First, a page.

While Candle sees the Pittsburgh mentality on his campus at Toledo, Western Michigan commit Skyy Moore got a Pittsburgh feel when he stepped foot on campus at Kalamazoo. Something about the midwestern, football weather mentality seems to link the conference to the city.

“I got the Pittsburgh feel from the city,” Moore admitted. “Not like downtown, but the feeling that we are not too big and not too small. We got grit to us. Once I walked out to the stadium, I felt like this was big-time football.”

WPIAL players coming in ready to play big-time football is another reason the MAC has had such success recruiting this area. Candle also mentioned that toughness and coachability are a factor into getting WPIAL players on the field faster. With roster turnover being so frequent in college football, being able to plug and play recruits is a tough ask, especially at mid-level programs. However, all of these WPIAL recruits in 2018 have the chance to make impacts in 2019.

Jeremiah Josephs was asked to head to Miami, Ohio early so that he could get a head start on the 2019 season, with anticipation that he could be involved on defense. Solvauhn Moreland noted that his coaches at Ball State had told him that because of the new redshirt rules he was going to get a chance to see the field early into his career to prove that he belongs.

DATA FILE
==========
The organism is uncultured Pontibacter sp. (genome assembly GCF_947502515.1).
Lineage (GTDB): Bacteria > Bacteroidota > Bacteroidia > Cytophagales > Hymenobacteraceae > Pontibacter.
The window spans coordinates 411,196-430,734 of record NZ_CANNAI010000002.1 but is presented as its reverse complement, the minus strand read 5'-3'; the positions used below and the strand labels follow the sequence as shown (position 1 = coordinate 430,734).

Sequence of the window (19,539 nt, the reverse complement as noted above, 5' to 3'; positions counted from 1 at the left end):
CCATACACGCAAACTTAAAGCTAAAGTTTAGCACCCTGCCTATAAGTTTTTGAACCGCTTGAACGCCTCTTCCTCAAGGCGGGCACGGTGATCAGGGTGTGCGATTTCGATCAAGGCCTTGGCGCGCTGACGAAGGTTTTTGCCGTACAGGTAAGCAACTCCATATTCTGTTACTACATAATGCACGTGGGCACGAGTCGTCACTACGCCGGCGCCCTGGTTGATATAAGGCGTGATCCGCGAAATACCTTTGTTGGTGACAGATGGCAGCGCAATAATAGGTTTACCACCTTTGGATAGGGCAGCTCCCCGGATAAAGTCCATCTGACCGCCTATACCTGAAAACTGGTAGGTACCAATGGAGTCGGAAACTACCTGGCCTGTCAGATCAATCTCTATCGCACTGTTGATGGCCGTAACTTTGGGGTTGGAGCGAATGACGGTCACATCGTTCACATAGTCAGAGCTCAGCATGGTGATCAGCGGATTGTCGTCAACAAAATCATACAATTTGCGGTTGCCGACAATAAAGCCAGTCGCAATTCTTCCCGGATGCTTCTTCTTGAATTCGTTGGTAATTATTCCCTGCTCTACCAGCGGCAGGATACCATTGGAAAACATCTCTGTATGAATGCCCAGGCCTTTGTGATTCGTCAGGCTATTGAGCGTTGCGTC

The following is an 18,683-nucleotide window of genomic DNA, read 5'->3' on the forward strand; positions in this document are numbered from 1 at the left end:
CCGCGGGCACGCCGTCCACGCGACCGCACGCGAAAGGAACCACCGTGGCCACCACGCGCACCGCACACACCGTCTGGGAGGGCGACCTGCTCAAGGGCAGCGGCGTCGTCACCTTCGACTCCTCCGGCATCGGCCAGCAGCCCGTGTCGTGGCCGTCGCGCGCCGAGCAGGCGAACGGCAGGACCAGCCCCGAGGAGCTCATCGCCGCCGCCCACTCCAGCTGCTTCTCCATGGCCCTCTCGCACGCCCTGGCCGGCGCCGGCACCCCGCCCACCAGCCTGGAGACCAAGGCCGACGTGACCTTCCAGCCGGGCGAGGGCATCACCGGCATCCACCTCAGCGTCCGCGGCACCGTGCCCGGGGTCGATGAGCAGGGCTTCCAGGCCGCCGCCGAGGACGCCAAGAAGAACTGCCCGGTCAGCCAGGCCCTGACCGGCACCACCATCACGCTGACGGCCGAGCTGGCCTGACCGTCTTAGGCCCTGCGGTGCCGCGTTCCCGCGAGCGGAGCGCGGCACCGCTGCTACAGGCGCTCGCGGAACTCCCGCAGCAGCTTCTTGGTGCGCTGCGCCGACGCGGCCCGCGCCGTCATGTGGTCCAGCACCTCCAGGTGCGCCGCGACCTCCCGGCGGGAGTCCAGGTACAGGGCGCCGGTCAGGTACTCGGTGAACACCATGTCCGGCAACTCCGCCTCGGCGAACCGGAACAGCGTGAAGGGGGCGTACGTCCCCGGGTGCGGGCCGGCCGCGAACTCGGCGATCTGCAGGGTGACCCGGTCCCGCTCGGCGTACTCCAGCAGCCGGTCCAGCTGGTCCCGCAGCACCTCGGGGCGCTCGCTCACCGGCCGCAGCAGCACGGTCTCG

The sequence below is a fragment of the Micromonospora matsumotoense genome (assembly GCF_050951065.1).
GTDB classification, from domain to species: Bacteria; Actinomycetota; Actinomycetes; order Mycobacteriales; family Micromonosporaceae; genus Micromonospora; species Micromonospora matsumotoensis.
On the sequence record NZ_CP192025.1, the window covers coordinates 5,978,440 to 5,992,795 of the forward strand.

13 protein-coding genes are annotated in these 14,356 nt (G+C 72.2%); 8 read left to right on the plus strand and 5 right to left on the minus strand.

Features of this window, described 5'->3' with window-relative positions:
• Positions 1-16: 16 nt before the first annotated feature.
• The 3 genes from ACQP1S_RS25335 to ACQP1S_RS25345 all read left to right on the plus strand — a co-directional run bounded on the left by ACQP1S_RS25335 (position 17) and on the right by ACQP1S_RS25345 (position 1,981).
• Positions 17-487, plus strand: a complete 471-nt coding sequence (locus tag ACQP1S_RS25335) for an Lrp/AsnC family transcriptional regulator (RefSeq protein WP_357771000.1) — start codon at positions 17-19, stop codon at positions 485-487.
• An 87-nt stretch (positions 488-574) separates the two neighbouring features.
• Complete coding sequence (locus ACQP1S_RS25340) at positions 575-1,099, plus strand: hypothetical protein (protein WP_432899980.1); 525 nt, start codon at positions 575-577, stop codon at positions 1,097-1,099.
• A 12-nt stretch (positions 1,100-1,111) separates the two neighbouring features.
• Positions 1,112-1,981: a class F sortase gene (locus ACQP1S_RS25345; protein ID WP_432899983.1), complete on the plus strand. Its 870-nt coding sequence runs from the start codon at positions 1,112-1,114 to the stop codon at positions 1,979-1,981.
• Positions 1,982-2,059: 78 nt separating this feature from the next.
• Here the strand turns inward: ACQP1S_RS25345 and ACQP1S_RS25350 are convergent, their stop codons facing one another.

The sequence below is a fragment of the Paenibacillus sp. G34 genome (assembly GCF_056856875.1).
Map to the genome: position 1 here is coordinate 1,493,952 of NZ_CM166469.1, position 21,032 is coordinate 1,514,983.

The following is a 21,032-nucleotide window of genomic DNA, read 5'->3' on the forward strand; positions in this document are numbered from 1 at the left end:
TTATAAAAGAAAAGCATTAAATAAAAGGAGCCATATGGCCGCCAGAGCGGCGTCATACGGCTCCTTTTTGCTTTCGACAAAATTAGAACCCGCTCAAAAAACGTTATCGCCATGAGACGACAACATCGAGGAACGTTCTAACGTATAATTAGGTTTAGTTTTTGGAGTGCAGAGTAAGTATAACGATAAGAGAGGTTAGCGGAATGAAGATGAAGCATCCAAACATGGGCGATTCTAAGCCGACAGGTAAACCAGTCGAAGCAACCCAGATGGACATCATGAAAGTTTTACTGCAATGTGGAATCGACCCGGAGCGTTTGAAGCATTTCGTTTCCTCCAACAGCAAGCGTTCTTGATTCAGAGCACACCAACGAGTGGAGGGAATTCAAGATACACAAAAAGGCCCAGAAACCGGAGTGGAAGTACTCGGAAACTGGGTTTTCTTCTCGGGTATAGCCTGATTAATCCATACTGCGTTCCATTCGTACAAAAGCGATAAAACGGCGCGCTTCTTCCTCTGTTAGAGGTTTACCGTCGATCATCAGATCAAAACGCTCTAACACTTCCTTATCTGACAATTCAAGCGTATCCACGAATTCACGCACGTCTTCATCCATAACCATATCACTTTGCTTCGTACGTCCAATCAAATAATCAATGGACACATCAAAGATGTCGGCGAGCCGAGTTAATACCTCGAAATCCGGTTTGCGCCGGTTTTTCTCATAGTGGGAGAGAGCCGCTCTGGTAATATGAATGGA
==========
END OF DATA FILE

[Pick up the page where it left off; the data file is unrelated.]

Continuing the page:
“They told me ‘We’re going to get you in at some of the home games early and if you make splash plays we’ll keep you in,” Moreland noted on his chance to hit the ground running.

Skyy Moore said that his coaches talked to him about playing offense and defense next season, following a similar path as Darius Phillips, a former cornerback at Western Michigan who made it to the NFL last season. Phillips was eased in at cornerback during his freshman season while he returned kicks and caught 32 passes.

Moore has plans of following in the path of a player such as Phillips, not only as a freshman but through the final destination of his career. He knows that while the coaches are getting ready-to-play athletes who have slipped through the cracks, they also are being provided a great chance to showcase their talents in a conference that has sent countless players on to more prominent careers.

“When I see Corey Davis and Darius Phillips from Western Michigan it gives me confidence that it can be done,” Moore added.

“I have always said that it does not matter where I play, if you play ball well enough they will find you,” Moreland mentioned. “At the end of the day, we are all athletes.”

“I think I can dominate here,” added Josephs. “I feel comfortable that I can come in early and showcase my skills.”

Josephs said that with his early start at Miami that he plans to win the MAC Freshman of the Year Award in 2019. It sounds like Josephs is going to have some familiar foes as his competition for the award this year.

Sandy Schall, Coldwell Banker